The objection could then be raised as to what we are to make of a fool who cannot help but affirm that 2 + 2 = 22. How can we know that our inability to deny the cogito or mathematical truths is not a result of a weakness of our own? The answer to this question is not at all clear, and it is hard to give a better answer than that the fool who thinks that 2 + 2 = 22 ought to think harder before affirming his judgment.
We should also note that Descartes is a proponent of free will. The Meditator asserts that only the will, of all human mental faculties, is on an equal footing with God's, because it is unlimited. The will is free to affirm or deny whatever it wishes. In fact, free will is the source of error: if God had not blessed us with free will, we would not blithely pass judgments on our confused and obscure perceptions and we would never make mistakes.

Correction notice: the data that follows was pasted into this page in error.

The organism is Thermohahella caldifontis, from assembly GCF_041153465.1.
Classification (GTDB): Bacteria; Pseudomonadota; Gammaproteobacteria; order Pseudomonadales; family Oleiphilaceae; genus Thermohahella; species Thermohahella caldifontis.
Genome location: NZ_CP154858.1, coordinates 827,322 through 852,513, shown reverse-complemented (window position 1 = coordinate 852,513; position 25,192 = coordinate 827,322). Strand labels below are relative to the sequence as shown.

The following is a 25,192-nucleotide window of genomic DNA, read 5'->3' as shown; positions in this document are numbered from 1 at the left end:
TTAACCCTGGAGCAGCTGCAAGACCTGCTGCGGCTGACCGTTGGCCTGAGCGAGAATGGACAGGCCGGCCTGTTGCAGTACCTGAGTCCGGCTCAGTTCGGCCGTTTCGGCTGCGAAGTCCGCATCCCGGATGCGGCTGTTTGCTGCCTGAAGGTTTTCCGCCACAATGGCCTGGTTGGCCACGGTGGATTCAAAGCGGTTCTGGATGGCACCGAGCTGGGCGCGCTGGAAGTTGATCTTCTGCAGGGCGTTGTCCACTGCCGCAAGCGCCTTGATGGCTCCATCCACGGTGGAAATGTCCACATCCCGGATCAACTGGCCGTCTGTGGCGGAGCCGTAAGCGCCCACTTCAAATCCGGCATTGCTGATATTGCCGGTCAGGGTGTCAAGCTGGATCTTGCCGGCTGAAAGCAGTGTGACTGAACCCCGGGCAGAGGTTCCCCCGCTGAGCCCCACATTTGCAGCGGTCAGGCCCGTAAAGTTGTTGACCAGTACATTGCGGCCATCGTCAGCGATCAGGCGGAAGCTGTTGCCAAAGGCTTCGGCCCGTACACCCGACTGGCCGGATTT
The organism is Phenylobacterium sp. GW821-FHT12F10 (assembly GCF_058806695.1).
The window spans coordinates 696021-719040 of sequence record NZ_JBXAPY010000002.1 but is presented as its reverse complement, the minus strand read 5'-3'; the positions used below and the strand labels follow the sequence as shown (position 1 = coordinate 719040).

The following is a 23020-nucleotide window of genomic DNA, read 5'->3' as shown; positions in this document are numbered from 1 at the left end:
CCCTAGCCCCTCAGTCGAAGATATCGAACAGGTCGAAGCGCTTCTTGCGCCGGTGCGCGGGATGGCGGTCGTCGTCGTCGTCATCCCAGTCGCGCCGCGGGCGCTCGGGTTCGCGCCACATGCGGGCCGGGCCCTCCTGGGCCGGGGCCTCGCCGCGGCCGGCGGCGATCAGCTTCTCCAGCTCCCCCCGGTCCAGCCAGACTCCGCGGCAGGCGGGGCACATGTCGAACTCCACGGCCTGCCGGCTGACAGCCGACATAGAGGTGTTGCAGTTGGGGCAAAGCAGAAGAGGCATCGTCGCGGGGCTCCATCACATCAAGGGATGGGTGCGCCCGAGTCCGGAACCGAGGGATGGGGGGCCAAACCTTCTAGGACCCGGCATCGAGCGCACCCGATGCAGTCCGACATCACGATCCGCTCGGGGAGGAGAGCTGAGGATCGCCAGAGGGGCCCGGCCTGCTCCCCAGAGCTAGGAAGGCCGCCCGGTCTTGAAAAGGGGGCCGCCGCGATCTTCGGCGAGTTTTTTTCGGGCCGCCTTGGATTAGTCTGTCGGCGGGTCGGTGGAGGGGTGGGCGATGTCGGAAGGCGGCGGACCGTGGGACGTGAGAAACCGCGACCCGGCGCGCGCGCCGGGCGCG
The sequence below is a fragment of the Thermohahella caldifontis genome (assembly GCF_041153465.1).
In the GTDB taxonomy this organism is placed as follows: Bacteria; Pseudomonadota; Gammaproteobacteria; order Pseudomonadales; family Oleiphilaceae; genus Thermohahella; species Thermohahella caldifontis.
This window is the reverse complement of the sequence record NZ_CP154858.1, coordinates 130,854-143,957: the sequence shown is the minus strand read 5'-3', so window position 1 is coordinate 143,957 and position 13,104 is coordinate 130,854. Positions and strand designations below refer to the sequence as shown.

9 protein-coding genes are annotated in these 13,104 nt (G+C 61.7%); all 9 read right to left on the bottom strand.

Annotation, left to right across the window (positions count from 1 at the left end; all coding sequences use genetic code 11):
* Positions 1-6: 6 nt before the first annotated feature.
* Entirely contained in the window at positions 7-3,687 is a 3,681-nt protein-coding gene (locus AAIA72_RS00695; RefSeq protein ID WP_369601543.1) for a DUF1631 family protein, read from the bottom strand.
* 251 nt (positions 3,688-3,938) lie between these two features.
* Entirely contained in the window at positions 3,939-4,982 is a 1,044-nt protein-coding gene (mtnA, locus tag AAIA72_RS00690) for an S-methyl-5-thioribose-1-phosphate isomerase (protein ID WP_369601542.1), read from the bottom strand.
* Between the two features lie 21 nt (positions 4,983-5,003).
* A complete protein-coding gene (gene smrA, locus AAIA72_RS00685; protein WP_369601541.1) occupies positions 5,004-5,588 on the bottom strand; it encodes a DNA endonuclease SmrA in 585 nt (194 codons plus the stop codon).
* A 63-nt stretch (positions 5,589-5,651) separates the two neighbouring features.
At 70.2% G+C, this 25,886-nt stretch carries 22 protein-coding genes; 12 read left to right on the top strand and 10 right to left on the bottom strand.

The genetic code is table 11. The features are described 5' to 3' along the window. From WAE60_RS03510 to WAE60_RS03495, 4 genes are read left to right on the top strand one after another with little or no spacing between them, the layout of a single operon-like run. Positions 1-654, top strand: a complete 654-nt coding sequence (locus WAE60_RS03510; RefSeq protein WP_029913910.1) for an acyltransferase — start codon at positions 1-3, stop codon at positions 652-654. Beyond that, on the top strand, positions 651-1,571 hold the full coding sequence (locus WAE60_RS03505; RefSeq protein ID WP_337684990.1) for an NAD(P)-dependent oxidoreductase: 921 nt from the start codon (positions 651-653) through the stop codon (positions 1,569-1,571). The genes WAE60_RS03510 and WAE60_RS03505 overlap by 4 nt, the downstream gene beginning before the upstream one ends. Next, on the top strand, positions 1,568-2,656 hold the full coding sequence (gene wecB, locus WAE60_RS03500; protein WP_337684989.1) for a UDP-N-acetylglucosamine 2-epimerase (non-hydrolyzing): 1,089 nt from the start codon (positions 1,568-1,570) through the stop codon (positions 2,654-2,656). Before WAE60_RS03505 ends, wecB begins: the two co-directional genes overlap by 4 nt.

The problem of free will and determinism is a common one in philosophy, and it is important that we explain the compatibilist position of Descartes. The problem runs something like this: "if we are a part of nature and subject to nature's deterministic laws, how is it that we can have free will?" Descartes' answer is that we do not have the "freedom of indifference," that we could have acted differently. All his conception of free will requires is that we have "freedom from external constraint," that we don't feel we are being forced into behaving as we do. We behave under the idea of freedom, and that is enough to ensure that our judgments are made freely.